Saturday 13 April 2013

First They Killed My Father

When you pick up a book with a title as unequivocal as First They Killed My Father, you know it's not going to be a bundle of laughs. It might usually have put me off reading the contents, but my friend Liz (undoubtedly a person of impeccable taste) lent it to me a few months ago. She bought it when she was planning to visit Cambodia, to find out more about the history of the civil war that decimated so much of the country during the 1970s.

Picture courtesy of HarperCollins

First They Killed My Father is the memoir of Loung Ung, a daughter of Cambodia who is five years old and living in Phnom Penh with her family at the beginning of the book. Her story opens with happy memories of an affluent life-style; Loung lives with her parents, three brothers and three sisters in a large comfortable apartment in the city with maids on hand, school to attend and swimming and the cinema her favourite leisure activities.

Of course, this idyllic existence is destined to change and already there's trouble in the surrounding countryside. The Cambodian government, supported by the United States and South Vietnam, is pitted against the Khmer Rouge (the Communist party) and their North Vietnamese allies. Civil war is raging, bombs dropping and and many rural families are moving to the city in search of refuge.

Then, one Thursday in April 1975, Loung hears the thunder of engines in the distance. Khmer Rouge soldiers, dressed in black with red sashes, roll into Phnom Penh, forcing citizens to evacuate at gunpoint. They yell that the city will be bombed by the United States, but that people will be allowed back home after three days. Loung and her family pack their bags hurriedly and make their escape  - they are lucky that at least they have a truck, whereas most people leaving are on foot.

Khmer Rouge Soldiers (courtesy of  World Without Genocide)
Of course, as the family realise, they won't be allowed to return to their home. Instead they head to the village of Krang Truop where Loung's uncles live, a journey of several days which, having run out of fuel, they have to complete on foot. Conditions in the village are rudimentary and they have to ask permission of the Khmer Rouge-imposed village chief to stay. But even here, the family are not safe; because of Loung's father's position as an official of the deposed government they keep moving from village to village, never able to confide in any of their neighbours for fear of being discovered by the Angkar, the Khmer Rouge governing body headed by Pol Pot.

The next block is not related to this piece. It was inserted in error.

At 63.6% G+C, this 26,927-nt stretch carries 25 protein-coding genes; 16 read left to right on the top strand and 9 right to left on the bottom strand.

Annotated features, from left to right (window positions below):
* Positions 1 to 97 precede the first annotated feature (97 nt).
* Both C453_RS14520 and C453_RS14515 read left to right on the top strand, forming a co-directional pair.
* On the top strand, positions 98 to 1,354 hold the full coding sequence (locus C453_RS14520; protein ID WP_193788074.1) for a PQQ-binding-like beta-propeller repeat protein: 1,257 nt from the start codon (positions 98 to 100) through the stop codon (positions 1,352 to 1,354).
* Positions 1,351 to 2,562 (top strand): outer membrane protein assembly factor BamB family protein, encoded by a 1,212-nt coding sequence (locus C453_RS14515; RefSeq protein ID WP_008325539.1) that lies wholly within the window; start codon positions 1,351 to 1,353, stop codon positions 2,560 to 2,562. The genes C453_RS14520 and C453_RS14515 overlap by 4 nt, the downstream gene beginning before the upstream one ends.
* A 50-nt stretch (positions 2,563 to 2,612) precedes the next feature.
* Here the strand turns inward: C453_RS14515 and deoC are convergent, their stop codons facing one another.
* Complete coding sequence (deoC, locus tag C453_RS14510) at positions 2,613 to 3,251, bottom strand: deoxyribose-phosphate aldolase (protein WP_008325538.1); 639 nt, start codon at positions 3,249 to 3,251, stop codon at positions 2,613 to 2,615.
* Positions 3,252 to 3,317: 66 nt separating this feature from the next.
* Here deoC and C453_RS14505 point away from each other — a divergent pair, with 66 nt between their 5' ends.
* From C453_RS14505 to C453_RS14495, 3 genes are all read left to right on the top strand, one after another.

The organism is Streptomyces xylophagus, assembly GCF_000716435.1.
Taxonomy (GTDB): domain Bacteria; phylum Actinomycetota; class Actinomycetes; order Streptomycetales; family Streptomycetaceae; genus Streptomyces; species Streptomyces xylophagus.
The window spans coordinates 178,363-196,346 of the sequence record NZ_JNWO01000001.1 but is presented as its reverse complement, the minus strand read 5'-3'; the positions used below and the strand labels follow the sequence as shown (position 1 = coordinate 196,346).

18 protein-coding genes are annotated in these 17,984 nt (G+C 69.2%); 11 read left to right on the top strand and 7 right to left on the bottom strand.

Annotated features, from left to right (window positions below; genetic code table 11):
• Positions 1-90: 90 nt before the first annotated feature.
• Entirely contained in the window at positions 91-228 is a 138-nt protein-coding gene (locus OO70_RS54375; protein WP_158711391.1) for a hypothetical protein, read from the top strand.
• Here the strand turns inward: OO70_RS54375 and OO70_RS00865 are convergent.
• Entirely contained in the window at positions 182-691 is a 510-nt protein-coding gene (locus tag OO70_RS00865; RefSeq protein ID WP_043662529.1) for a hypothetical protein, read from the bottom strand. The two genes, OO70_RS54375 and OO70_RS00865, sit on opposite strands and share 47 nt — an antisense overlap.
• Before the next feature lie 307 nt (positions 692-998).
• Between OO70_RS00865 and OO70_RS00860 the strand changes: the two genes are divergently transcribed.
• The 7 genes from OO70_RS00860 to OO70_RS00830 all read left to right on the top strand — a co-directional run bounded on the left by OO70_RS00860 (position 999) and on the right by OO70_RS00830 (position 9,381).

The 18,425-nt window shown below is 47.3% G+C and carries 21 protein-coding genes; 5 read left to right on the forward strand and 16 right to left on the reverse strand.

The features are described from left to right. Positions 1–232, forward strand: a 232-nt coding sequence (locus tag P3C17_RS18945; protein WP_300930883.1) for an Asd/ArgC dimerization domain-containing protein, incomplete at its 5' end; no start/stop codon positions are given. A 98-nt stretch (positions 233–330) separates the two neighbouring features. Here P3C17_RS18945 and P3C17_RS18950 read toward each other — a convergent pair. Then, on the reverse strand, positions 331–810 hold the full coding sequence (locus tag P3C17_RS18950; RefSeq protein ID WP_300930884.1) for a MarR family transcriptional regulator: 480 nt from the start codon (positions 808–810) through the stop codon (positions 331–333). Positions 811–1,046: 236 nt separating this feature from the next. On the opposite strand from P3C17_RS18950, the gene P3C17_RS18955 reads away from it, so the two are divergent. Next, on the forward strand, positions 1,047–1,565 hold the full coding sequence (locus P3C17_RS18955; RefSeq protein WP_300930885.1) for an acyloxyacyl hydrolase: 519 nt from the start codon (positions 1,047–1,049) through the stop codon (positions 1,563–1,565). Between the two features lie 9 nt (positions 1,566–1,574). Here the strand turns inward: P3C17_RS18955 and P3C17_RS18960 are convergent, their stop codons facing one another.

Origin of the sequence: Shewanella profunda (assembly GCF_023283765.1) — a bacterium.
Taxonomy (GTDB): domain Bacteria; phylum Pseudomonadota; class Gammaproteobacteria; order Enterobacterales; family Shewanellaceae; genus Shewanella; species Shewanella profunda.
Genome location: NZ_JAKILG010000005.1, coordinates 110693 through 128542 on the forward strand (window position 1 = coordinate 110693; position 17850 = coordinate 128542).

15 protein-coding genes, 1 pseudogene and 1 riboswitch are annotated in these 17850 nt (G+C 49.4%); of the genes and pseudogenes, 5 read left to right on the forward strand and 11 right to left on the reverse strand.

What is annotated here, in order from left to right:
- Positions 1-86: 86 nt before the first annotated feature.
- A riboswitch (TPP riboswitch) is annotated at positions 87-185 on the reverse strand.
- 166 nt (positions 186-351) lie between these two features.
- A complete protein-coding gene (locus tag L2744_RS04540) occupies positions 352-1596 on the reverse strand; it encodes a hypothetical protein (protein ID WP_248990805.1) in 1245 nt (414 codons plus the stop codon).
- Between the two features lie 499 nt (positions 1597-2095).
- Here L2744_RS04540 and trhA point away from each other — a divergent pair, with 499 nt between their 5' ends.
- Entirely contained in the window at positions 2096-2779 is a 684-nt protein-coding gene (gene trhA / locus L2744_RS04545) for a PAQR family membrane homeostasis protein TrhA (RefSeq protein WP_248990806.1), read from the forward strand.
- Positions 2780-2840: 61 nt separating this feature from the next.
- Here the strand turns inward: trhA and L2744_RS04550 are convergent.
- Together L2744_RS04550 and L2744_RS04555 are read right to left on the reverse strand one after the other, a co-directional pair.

Loung and her family settle into their lowly position as new migrants to the countryside, inferior to the 'base people' who, having lived in villages all their lives, are now considered 'uncontaminated'. There is supposed to be no hierarchy in communist Kampuchea, yet former city dwellers are seen as corrupt and the lowest of the low; their food rations reduced to almost nothing as the Khmer Rouge sells their harvest in exchange for guns. Loung and her family fall ill as a result of hard labour and malnutrition; all of them struggle to survive and they come to the painful decision they will only do so by splitting up. If they are together when Loung's father's position is discovered, they will surely all be killed alongside him. Loung's siblings are sent to labour camps and, her family torn asunder, she herself is trained as a child soldier before the regime is eventually overthrown.

As you might expect, this is not the easiest of books to read, although its harrowing pages embody one child's determination to survive and end with hopes of a better life. One question which kept occurring to me was how much of the detail of events and conversations Loung would really have been able to recall as a five year old child and how much has necessarily been re-imagined with the help of her older siblings and other survivors. But having said this, Loung tells her story well and, from reading the notes at the back, this was undoubtedly an act of catharsis for her, a painful reliving of those early years through her deliberate choice to write in the present tense. I was struck by the general lack of compassion of those years, not only on the part of the regime as you would expect, but also between those who suffered under it; neighbours didn't look after or confide in each other because they were afraid of being betrayed to the Angkar. In the labour camps children didn't trust each other or strike up friendships for the same reason and through all of the deprivations, Loung was only ever able rely on her immediate family members.

Loung Ung (picture courtesy of The Women's Conference)
Loung Ung's experiences demonstrate once again the brutality of misdirected ideology, the all corrupting nature of power and the callousness to which a regime will sink in order to cling on to it. Some two million people out of a population of seven million died at the hands of Pol Pot and the Khmer Rouge.  Loung now lives in America and is a spokesperson for the Campaign for a Landmine Free World; it's vital for the people of Cambodia today that the voices of those like Loung and her family who suffered and lost so much are listened to and understood.


  1. This book is a heartbreaking read. Cambodia is an amazing country to visit and this is a great way to understand some of what people went through. I had to read some pg wodehouse straight after.

    1. I'm very glad I read it though I didn't find it easy. An important book - I've also been lent the follow up Lucky Child - have you read it? Like you, I needed to go to something completely different next (Edith Wharton is providing a good contrast!) before going back to Loung's story.


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